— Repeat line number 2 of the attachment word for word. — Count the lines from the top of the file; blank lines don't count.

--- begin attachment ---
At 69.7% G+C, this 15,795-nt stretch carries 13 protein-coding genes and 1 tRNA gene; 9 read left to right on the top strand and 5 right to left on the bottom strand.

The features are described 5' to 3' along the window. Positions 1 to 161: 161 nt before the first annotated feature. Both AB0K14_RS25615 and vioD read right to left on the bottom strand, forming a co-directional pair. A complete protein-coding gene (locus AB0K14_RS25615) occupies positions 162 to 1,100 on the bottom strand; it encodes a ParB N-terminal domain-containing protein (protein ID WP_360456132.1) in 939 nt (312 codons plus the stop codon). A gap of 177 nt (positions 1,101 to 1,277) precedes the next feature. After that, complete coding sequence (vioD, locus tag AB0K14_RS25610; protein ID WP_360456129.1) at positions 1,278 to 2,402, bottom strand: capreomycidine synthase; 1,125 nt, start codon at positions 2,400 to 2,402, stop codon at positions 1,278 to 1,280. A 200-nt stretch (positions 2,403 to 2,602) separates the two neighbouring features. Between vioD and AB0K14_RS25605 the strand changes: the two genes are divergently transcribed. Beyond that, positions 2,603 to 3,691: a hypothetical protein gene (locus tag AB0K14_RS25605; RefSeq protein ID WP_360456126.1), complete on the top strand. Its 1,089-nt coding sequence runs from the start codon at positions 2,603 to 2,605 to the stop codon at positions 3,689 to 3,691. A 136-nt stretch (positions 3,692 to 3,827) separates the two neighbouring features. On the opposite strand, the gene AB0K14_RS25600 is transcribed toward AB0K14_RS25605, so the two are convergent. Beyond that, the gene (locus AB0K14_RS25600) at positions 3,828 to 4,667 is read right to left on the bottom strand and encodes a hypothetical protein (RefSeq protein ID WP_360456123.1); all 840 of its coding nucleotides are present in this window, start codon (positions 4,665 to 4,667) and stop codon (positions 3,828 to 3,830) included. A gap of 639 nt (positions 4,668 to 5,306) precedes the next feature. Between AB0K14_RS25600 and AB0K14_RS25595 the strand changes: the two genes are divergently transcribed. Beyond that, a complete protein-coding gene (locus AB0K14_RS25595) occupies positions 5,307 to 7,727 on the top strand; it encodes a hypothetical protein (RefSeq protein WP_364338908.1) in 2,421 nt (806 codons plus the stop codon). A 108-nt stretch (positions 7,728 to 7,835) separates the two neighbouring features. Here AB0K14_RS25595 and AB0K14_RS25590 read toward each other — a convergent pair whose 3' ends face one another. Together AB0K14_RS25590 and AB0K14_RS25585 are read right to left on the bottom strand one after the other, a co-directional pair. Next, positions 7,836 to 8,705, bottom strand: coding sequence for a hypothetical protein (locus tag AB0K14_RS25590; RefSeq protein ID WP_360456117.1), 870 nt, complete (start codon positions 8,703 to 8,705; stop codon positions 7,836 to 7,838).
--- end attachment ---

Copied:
The features are described 5' to 3' along the window. Positions 1 to 161: 161 nt before the first annotated feature. Both AB0K14_RS25615 and vioD read right to left on the bottom strand, forming a co-directional pair. A complete protein-coding gene (locus AB0K14_RS25615) occupies positions 162 to 1,100 on the bottom strand; it encodes a ParB N-terminal domain-containing protein (protein ID WP_360456132.1) in 939 nt (312 codons plus the stop codon). A gap of 177 nt (positions 1,101 to 1,277) precedes the next feature. After that, complete coding sequence (vioD, locus tag AB0K14_RS25610; protein ID WP_360456129.1) at positions 1,278 to 2,402, bottom strand: capreomycidine synthase; 1,125 nt, start codon at positions 2,400 to 2,402, stop codon at positions 1,278 to 1,280. A 200-nt stretch (positions 2,403 to 2,602) separates the two neighbouring features. Between vioD and AB0K14_RS25605 the strand changes: the two genes are divergently transcribed. Beyond that, positions 2,603 to 3,691: a hypothetical protein gene (locus tag AB0K14_RS25605; RefSeq protein ID WP_360456126.1), complete on the top strand. Its 1,089-nt coding sequence runs from the start codon at positions 2,603 to 2,605 to the stop codon at positions 3,689 to 3,691. A 136-nt stretch (positions 3,692 to 3,827) separates the two neighbouring features. On the opposite strand, the gene AB0K14_RS25600 is transcribed toward AB0K14_RS25605, so the two are convergent. Beyond that, the gene (locus AB0K14_RS25600) at positions 3,828 to 4,667 is read right to left on the bottom strand and encodes a hypothetical protein (RefSeq protein ID WP_360456123.1); all 840 of its coding nucleotides are present in this window, start codon (positions 4,665 to 4,667) and stop codon (positions 3,828 to 3,830) included. A gap of 639 nt (positions 4,668 to 5,306) precedes the next feature. Between AB0K14_RS25600 and AB0K14_RS25595 the strand changes: the two genes are divergently transcribed. Beyond that, a complete protein-coding gene (locus AB0K14_RS25595) occupies positions 5,307 to 7,727 on the top strand; it encodes a hypothetical protein (RefSeq protein WP_364338908.1) in 2,421 nt (806 codons plus the stop codon). A 108-nt stretch (positions 7,728 to 7,835) separates the two neighbouring features. Here AB0K14_RS25595 and AB0K14_RS25590 read toward each other — a convergent pair whose 3' ends face one another. Together AB0K14_RS25590 and AB0K14_RS25585 are read right to left on the bottom strand one after the other, a co-directional pair. Next, positions 7,836 to 8,705, bottom strand: coding sequence for a hypothetical protein (locus tag AB0K14_RS25590; RefSeq protein ID WP_360456117.1), 870 nt, complete (start codon positions 8,703 to 8,705; stop codon positions 7,836 to 7,838).